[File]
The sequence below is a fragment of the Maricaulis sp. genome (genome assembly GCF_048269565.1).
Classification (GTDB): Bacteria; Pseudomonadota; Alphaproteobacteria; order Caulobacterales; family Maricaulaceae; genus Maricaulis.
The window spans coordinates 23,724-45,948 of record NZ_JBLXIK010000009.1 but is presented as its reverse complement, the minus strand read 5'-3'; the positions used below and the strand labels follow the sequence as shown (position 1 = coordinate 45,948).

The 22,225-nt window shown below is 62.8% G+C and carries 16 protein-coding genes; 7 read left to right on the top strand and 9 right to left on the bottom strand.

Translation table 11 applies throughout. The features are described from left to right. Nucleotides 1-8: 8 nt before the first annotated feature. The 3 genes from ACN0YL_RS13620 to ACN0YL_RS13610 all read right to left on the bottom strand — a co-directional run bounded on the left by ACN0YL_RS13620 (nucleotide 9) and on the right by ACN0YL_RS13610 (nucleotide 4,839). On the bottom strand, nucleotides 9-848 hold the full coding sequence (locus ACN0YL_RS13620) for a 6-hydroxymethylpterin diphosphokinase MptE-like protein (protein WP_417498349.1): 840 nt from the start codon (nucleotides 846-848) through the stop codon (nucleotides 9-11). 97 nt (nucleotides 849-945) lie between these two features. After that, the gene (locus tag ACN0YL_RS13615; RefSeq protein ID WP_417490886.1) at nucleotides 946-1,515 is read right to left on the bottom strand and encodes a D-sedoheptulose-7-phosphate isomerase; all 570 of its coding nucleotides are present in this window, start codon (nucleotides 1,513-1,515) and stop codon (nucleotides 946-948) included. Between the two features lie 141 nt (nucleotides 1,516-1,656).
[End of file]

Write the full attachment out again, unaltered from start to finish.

The sequence below is a fragment of the Maricaulis sp. genome (genome assembly GCF_048269565.1).
Classification (GTDB): Bacteria; Pseudomonadota; Alphaproteobacteria; order Caulobacterales; family Maricaulaceae; genus Maricaulis.
The window spans coordinates 23,724-45,948 of record NZ_JBLXIK010000009.1 but is presented as its reverse complement, the minus strand read 5'-3'; the positions used below and the strand labels follow the sequence as shown (position 1 = coordinate 45,948).

The 22,225-nt window shown below is 62.8% G+C and carries 16 protein-coding genes; 7 read left to right on the top strand and 9 right to left on the bottom strand.

Translation table 11 applies throughout. The features are described from left to right. Nucleotides 1-8: 8 nt before the first annotated feature. The 3 genes from ACN0YL_RS13620 to ACN0YL_RS13610 all read right to left on the bottom strand — a co-directional run bounded on the left by ACN0YL_RS13620 (nucleotide 9) and on the right by ACN0YL_RS13610 (nucleotide 4,839). On the bottom strand, nucleotides 9-848 hold the full coding sequence (locus ACN0YL_RS13620) for a 6-hydroxymethylpterin diphosphokinase MptE-like protein (protein WP_417498349.1): 840 nt from the start codon (nucleotides 846-848) through the stop codon (nucleotides 9-11). 97 nt (nucleotides 849-945) lie between these two features. After that, the gene (locus tag ACN0YL_RS13615; RefSeq protein ID WP_417490886.1) at nucleotides 946-1,515 is read right to left on the bottom strand and encodes a D-sedoheptulose-7-phosphate isomerase; all 570 of its coding nucleotides are present in this window, start codon (nucleotides 1,513-1,515) and stop codon (nucleotides 946-948) included. Between the two features lie 141 nt (nucleotides 1,516-1,656).